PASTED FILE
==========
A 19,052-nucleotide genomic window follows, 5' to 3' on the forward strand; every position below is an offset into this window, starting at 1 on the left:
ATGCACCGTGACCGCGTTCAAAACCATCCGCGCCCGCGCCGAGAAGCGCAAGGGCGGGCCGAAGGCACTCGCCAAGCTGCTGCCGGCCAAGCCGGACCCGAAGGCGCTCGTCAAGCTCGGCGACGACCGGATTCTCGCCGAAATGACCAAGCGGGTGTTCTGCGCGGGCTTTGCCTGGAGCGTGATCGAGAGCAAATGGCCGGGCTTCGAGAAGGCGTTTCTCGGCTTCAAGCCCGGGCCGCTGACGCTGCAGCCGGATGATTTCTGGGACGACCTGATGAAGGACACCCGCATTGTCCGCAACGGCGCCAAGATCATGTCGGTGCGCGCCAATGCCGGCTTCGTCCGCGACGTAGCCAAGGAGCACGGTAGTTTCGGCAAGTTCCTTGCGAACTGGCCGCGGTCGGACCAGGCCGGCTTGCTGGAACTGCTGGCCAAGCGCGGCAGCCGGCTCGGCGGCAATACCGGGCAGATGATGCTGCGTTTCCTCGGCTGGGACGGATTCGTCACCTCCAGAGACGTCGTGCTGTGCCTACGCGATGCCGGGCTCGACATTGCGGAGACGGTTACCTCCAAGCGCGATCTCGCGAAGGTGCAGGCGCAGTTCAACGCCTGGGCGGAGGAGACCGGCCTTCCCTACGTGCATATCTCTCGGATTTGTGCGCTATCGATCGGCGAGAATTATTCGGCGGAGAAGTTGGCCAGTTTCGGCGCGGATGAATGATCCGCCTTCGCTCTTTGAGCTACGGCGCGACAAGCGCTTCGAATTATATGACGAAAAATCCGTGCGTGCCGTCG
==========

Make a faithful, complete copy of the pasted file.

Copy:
A 19,052-nucleotide genomic window follows, 5' to 3' on the forward strand; every position below is an offset into this window, starting at 1 on the left:
ATGCACCGTGACCGCGTTCAAAACCATCCGCGCCCGCGCCGAGAAGCGCAAGGGCGGGCCGAAGGCACTCGCCAAGCTGCTGCCGGCCAAGCCGGACCCGAAGGCGCTCGTCAAGCTCGGCGACGACCGGATTCTCGCCGAAATGACCAAGCGGGTGTTCTGCGCGGGCTTTGCCTGGAGCGTGATCGAGAGCAAATGGCCGGGCTTCGAGAAGGCGTTTCTCGGCTTCAAGCCCGGGCCGCTGACGCTGCAGCCGGATGATTTCTGGGACGACCTGATGAAGGACACCCGCATTGTCCGCAACGGCGCCAAGATCATGTCGGTGCGCGCCAATGCCGGCTTCGTCCGCGACGTAGCCAAGGAGCACGGTAGTTTCGGCAAGTTCCTTGCGAACTGGCCGCGGTCGGACCAGGCCGGCTTGCTGGAACTGCTGGCCAAGCGCGGCAGCCGGCTCGGCGGCAATACCGGGCAGATGATGCTGCGTTTCCTCGGCTGGGACGGATTCGTCACCTCCAGAGACGTCGTGCTGTGCCTACGCGATGCCGGGCTCGACATTGCGGAGACGGTTACCTCCAAGCGCGATCTCGCGAAGGTGCAGGCGCAGTTCAACGCCTGGGCGGAGGAGACCGGCCTTCCCTACGTGCATATCTCTCGGATTTGTGCGCTATCGATCGGCGAGAATTATTCGGCGGAGAAGTTGGCCAGTTTCGGCGCGGATGAATGATCCGCCTTCGCTCTTTGAGCTACGGCGCGACAAGCGCTTCGAATTATATGACGAAAAATCCGTGCGTGCCGTCG